It might feel like your financial goals are out of reach when you are still struggling to pay off your debt. While it can be incredibly overwhelming when you are just starting out on your journey to financial freedom, it all comes down to putting one foot in front of the other. Doing the next best thing. 

If you are consistent with your efforts and persevere through the challenges you might face along the way, you are sure to be successful. To help you on your journey, here are some tips for a debt repayment strategy that actually works:

Make Extra Monthly Payments

Don’t stop at the typical and required monthly installments. Increase the amount of monthly payments you make by adding an extra one or two. This will make a minor difference in the amount of interest you are paying, making your payments go further toward your principal balance.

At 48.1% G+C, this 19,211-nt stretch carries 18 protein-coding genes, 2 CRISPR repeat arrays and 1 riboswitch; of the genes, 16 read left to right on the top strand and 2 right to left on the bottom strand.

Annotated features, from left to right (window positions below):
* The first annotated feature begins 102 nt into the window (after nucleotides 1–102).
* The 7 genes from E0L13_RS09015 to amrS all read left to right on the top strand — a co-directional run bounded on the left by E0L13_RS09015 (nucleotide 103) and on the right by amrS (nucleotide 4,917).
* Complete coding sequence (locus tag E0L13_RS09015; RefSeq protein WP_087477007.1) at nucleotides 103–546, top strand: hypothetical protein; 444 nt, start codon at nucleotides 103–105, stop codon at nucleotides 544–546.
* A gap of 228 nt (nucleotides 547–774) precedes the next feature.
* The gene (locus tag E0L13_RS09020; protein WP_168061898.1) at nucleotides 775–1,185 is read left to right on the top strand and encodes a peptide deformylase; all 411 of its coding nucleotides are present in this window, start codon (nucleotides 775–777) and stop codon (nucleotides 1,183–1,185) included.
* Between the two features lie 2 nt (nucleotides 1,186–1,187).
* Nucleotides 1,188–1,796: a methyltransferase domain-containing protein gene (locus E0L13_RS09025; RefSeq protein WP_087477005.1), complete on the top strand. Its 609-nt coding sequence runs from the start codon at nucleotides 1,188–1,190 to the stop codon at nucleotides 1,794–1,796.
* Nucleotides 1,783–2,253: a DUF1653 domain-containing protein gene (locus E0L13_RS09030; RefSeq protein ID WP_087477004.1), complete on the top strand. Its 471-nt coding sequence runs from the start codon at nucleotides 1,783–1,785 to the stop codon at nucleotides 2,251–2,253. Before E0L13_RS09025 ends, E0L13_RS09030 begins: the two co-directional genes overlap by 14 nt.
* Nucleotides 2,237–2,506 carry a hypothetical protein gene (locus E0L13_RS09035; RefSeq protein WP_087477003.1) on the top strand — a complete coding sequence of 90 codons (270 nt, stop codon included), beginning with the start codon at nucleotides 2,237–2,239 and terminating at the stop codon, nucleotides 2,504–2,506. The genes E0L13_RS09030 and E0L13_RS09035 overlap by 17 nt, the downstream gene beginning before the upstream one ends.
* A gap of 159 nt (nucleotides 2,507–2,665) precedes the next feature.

Doing this will put you in a mindset of aggressive debt repayment. You will be on the lookout for ways in which you might redirect your cash flow to paying off your loans or credit cards. Once you have changed your mindset, the hardest part is behind you.

Check Your Credit Report

Periodically check your credit report throughout your debt repayment journey. Hopefully, you will begin seeing improvement in your credit score. But it’s a good idea to take advantage of the free annual report to see the changes as they happen. This will allow you to catch any errors or issues as they happen so they can be rectified immediately. 

You will want to double-check that your payments are showing up and the balance of your debt is going down. Your credit history should show the proof of your hard work.

Pay Off Your Loan Early to Save on Interest Payments

If possible, attempt to pay off your loan early. Whether you’ve refinanced your debt or not, you could still save money on interest by finding room in your budget to pay more than the required amount each month. Consider increasing your cash flow by taking on a side hustle or putting in some overtime.